9 Head-Turning FREE Knitted Lace Scarf Patterns

Lace scarves are beautiful, but the thing I secretly like most about them is how fast they knit up and how far they extend your yarn. Openwork knits go oh-so-fast once you’ve internalized the repeats, and blocking them is magic. Watching a lumpy, crumpled strip transform into something long and elegant is the knitting equivalent of sorcery.

Lace Scarf Knitting Patterns

Here are nine FREE lace scarf knitting patterns to lead you into fall.

Lace Scarf

Photo via Universal Yarn

1. Lace Scarf

You know what is pretty much the best? Four-row lace, in which two of the rows are just purling. It’s easy to memorize, yet there are so many possible variations, and so many of them look especially impressive. You get all the credit of completing a really difficult project with none of the difficulty. Yes!

No Place Like Home Scarf

Photo via iMake

2. No Place Like Home Scarf

This pretty, delicate scarf is knit with of a single skein of Malabrigo Sock yarn. Sock yarn scarves are great to knit, and it’s so satisfying to see how much the yarn grows upon blocking. Malabrigo Sock is a particularly lightweight sock yarn — a light fingering weight — so this scarf knit in a slightly heavier fingering weight will look slightly more dense.

Skinny Leaves Scarf

Photo via mwharrigan

3. Skinny Leaves

This is a lovely, well-thought-out pattern that results in a long, skinny scarf that’s different at each end. Light and airy, this scarf makes use of the deservedly popular leaf motif. The leaf pattern changes up in the middle for another classic — fir cone — and then goes back to its original motif.

Colliding Stars

Photo via NiseyKnits

4. Colliding Stars

We’ve seen two scarves knit in lightweight yarns, but lace can be really playful when you knit it with relatively heavy yarn. This scarf is knit in worsted weight yarn, and the diagonal eyelets really pop as a result. The holes are bigger, the stripes are bolder and, best of all, it’ll knit up in a flash. This is a great pattern for playing with tonal yarns, like Madelinetosh Vintage or Manos Maxima.


Photo via TanisKnits

5. Troubador

Increases and decreases affect the bias of the knitting, and here the bias is played against itself, resulting in a pretty little scarf that defies the bounds of a rectangle. I love the peaked crests that run along the sides! This would be so great in Malabrigo Merino Worsted because the kettle dye would show the biases very clearly…and also because Malabrigo is heavenly soft for a scarf.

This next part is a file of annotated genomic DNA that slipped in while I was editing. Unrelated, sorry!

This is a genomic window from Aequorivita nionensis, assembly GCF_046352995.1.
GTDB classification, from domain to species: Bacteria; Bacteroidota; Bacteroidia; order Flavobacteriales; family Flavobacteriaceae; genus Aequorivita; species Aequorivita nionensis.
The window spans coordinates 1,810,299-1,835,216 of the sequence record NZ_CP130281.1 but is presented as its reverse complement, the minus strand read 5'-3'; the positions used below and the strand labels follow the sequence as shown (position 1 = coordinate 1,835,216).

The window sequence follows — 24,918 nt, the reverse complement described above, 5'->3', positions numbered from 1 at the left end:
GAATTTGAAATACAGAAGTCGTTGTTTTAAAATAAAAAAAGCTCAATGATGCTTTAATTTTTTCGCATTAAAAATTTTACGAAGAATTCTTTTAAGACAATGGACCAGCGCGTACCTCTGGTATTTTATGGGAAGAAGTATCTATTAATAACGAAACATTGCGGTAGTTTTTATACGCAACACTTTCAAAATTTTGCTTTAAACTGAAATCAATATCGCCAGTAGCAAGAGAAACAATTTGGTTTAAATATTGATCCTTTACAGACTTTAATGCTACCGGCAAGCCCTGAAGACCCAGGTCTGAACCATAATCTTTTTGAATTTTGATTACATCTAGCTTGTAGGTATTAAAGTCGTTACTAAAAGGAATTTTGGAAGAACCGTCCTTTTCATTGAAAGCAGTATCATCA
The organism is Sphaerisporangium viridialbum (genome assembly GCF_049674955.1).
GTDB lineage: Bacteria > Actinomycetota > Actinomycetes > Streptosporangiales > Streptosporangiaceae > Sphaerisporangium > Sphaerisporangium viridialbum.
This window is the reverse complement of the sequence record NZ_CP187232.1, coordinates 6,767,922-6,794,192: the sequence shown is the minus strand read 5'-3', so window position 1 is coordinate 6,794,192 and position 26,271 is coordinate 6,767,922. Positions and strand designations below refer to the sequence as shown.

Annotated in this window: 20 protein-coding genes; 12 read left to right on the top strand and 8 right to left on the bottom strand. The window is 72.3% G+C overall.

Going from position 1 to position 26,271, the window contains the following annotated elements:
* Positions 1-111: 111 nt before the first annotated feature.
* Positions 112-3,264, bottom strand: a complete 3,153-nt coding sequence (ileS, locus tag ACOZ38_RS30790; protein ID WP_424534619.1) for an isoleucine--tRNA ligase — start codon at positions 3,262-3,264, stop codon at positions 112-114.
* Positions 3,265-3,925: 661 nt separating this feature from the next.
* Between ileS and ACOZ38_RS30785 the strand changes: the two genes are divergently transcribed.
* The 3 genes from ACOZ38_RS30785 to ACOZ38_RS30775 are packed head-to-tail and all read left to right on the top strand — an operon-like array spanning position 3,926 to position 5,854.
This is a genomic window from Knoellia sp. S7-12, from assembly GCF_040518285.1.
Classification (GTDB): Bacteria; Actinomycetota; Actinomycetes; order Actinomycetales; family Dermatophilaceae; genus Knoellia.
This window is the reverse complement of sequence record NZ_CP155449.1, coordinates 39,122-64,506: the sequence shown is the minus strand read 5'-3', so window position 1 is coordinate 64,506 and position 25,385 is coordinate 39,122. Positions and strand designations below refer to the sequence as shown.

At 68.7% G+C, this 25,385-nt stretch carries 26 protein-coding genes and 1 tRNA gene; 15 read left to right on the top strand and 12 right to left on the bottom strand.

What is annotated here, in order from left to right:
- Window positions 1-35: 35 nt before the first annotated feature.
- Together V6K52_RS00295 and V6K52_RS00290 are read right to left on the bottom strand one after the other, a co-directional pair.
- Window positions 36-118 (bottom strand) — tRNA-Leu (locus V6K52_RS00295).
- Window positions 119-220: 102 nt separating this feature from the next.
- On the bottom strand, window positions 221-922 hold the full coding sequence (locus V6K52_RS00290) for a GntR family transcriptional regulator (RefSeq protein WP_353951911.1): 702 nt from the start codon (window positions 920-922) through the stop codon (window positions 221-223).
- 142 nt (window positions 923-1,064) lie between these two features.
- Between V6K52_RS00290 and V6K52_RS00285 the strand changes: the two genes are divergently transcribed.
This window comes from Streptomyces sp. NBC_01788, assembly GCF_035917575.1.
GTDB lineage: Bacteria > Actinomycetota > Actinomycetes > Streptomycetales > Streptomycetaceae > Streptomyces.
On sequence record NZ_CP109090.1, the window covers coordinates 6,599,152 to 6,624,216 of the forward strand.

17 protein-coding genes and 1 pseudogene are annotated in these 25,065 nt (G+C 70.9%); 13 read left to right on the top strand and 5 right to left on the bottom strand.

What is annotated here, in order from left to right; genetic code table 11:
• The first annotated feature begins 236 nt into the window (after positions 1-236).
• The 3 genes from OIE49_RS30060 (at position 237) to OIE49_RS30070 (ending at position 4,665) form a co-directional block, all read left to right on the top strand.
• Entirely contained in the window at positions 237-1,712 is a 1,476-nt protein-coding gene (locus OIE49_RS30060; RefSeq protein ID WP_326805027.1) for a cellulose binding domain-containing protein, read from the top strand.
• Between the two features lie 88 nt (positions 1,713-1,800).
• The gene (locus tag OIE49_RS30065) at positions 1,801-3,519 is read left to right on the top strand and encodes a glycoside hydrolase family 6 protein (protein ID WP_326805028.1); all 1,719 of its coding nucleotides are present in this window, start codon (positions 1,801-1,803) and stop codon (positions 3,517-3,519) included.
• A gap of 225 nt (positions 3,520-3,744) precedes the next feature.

Horseshoe Stitch Button Scarf

Photo via Sheila Lynne

6. Horseshoe Stitch Button Scarf

Horseshoe lace is already super pretty, but I absolutely love what designer Sheila Lynne has done with it by using a yarn with long, varied color repeats. The lace isn’t obscured, as it often is by highly variegated yarn, and you have the joy of a multitude of colors and crisp, visible stitch patterns. Crystal Palace Mini Mochi yarn has the same effect. I recommend knitting it with smooth needles, as it has a tendency to catch on grabbier materials like wood or bamboo.

Shetland Mantra Scarf

Photo via Egeszen Panka

7. Shetland Mantra Scarf

Feather and Fan is another stitch pattern that’s simpler than it looks with a showier result than you’d think possible. It’s also one of the rare stitches that looks great with pretty much any kind of yarn. Variegated, solid, tonal — it can handle them all. In a lace weight yarn, this stitch creates a light, flexible fabric that can be worn throughout the year.

Lacy Scarf

Photo via TanisKnits

8. Lacy Scarf

This cute scarf is the perfect project for gift knitting. Cute, compact and quick, you’ll make it in no time, and it’s a great choice for stash busting! The lace in this pattern demonstrates how lace can sometimes resemble cabling by using knit and purl fields with yarn over increases. The stacked V’s created by the lace pattern remind me of traditional quilt block shapes.

Antelope Island Scarf

Photo via vcatherall

9. Antelope Island Scarf

If you feel like you’ve already mastered simple lace patterns, what’s more fun than a sampler? The Antelope Island Scarf pattern transitions from one lace motif to another, edged with beautiful lacy waves. It only takes 350 yards of fingering weight yarn, too, so that stashed sock yarn is a great choice!

  • (will not be published)

No Comments